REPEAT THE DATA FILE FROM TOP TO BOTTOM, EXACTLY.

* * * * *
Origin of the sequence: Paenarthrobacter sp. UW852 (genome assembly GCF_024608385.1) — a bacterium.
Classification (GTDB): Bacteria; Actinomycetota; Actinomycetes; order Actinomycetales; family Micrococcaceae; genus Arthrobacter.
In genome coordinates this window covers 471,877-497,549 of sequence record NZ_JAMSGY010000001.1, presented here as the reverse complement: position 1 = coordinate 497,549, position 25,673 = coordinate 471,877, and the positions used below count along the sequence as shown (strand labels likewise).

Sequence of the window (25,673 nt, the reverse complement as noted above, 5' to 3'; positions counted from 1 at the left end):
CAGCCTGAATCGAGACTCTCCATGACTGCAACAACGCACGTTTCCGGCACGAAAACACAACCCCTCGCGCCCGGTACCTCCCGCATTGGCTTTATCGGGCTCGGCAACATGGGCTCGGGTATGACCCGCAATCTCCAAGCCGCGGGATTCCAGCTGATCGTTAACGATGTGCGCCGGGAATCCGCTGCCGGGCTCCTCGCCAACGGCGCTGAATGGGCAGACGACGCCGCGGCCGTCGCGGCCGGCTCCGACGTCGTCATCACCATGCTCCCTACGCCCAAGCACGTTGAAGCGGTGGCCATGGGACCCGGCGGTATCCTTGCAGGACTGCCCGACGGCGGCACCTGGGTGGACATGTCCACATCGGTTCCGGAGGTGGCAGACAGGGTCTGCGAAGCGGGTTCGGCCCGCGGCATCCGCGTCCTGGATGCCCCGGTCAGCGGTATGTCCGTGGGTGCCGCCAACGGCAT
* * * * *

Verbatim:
Origin of the sequence: Paenarthrobacter sp. UW852 (genome assembly GCF_024608385.1) — a bacterium.
Classification (GTDB): Bacteria; Actinomycetota; Actinomycetes; order Actinomycetales; family Micrococcaceae; genus Arthrobacter.
In genome coordinates this window covers 471,877-497,549 of sequence record NZ_JAMSGY010000001.1, presented here as the reverse complement: position 1 = coordinate 497,549, position 25,673 = coordinate 471,877, and the positions used below count along the sequence as shown (strand labels likewise).

Sequence of the window (25,673 nt, the reverse complement as noted above, 5' to 3'; positions counted from 1 at the left end):
CAGCCTGAATCGAGACTCTCCATGACTGCAACAACGCACGTTTCCGGCACGAAAACACAACCCCTCGCGCCCGGTACCTCCCGCATTGGCTTTATCGGGCTCGGCAACATGGGCTCGGGTATGACCCGCAATCTCCAAGCCGCGGGATTCCAGCTGATCGTTAACGATGTGCGCCGGGAATCCGCTGCCGGGCTCCTCGCCAACGGCGCTGAATGGGCAGACGACGCCGCGGCCGTCGCGGCCGGCTCCGACGTCGTCATCACCATGCTCCCTACGCCCAAGCACGTTGAAGCGGTGGCCATGGGACCCGGCGGTATCCTTGCAGGACTGCCCGACGGCGGCACCTGGGTGGACATGTCCACATCGGTTCCGGAGGTGGCAGACAGGGTCTGCGAAGCGGGTTCGGCCCGCGGCATCCGCGTCCTGGATGCCCCGGTCAGCGGTATGTCCGTGGGTGCCGCCAACGGCAT